Ankylosing spondylitis and undifferentiated spondyloarthropathies: a clinical review and description of a disease subset with older age at onset

Curr Opin Rheumatol. 2001 Jul;13(4):280-4. doi: 10.1097/00002281-200107000-00006.


The onset of ankylosing spondylitis, as defined by the currently used criteria, after the age of 50 years is uncommon. Late-onset undifferentiated spondyloarthropathy is relatively more frequent. Its clinical spectrum seems to be as wide as it is in children and young and middle-aged adults. Most patients have two or more manifestations of spondyloarthropathy and meet the Amor criteria or the European Spondylarthropathy Study Group criteria. Some patients show only one manifestation of the B27-associated disease process for years and need more sensitive criteria. A subset of patients shows distal inflammatory swelling with pitting edema on the dorsum of feet or hands together with peripheral arthritis and peripheral enthesitis. In these cases spondyloarthropathy must be differentiated from other inflammatory rheumatic diseases with elderly onset showing the same distal inflammatory swelling with pitting edema.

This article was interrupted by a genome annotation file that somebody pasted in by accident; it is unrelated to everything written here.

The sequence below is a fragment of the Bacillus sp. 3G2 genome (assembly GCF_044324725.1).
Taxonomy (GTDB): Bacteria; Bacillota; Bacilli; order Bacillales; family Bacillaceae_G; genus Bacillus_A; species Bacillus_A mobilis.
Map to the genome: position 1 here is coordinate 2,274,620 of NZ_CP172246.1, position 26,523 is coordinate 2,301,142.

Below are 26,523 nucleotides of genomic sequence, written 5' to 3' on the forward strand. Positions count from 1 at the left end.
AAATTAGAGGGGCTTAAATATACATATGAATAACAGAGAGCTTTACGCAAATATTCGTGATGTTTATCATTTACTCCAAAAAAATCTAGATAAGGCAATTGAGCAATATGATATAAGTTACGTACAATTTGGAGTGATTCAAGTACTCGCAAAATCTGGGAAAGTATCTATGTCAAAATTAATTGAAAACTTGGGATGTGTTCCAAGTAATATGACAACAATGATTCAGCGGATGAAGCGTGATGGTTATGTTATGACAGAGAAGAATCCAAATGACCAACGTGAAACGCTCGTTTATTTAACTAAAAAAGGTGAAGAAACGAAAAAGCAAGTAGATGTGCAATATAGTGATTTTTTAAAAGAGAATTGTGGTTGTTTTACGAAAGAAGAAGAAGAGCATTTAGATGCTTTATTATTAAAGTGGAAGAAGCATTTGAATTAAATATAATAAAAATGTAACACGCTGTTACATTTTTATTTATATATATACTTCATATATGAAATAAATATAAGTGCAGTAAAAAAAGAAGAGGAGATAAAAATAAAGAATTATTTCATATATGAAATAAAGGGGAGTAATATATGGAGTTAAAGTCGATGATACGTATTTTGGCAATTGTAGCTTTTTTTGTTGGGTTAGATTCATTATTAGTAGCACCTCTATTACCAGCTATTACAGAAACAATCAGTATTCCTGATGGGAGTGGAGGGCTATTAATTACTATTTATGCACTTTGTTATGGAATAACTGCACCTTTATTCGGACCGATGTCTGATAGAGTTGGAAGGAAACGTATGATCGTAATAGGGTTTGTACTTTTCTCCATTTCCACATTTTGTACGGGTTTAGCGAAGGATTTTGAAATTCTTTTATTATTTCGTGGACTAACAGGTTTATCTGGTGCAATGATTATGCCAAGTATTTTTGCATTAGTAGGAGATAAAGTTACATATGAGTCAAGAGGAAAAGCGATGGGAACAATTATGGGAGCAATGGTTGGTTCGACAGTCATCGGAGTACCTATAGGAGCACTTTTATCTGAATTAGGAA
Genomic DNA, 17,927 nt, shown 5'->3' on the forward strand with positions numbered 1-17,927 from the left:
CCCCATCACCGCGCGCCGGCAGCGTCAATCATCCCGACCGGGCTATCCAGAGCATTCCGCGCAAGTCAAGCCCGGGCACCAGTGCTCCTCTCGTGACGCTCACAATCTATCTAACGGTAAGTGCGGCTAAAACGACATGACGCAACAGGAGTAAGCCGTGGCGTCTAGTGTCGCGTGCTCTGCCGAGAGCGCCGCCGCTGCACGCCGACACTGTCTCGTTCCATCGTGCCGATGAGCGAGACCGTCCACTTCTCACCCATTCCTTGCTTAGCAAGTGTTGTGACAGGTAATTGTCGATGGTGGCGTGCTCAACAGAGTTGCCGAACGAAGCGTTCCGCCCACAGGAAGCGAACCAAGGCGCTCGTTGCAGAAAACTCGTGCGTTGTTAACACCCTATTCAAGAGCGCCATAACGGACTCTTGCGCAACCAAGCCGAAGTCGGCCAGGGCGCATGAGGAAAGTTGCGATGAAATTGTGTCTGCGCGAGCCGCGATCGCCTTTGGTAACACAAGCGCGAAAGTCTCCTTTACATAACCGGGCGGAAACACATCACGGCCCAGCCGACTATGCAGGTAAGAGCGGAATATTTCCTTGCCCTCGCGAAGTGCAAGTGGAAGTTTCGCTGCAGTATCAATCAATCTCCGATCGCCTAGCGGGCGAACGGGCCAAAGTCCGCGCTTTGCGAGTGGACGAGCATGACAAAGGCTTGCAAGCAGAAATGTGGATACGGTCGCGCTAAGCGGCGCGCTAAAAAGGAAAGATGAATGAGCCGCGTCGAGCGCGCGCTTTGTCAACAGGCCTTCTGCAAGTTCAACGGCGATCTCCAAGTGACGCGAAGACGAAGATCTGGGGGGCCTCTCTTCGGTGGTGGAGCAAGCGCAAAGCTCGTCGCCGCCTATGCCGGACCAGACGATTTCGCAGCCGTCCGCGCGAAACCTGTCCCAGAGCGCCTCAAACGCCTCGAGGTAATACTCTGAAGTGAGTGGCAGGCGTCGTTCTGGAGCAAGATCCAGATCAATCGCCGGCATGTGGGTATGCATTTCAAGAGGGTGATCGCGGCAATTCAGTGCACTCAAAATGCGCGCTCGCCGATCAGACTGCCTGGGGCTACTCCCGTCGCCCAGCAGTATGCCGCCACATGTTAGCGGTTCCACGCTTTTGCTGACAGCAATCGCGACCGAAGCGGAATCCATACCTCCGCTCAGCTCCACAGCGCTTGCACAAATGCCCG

Publication types

  • Research Support, Non-U.S. Gov't
  • Review

MeSH terms

  • Age of Onset
  • Aged
  • Diagnosis, Differential
  • Humans
  • Hyperostosis, Diffuse Idiopathic Skeletal / diagnosis*
  • Middle Aged
  • Spondylitis, Ankylosing / diagnosis*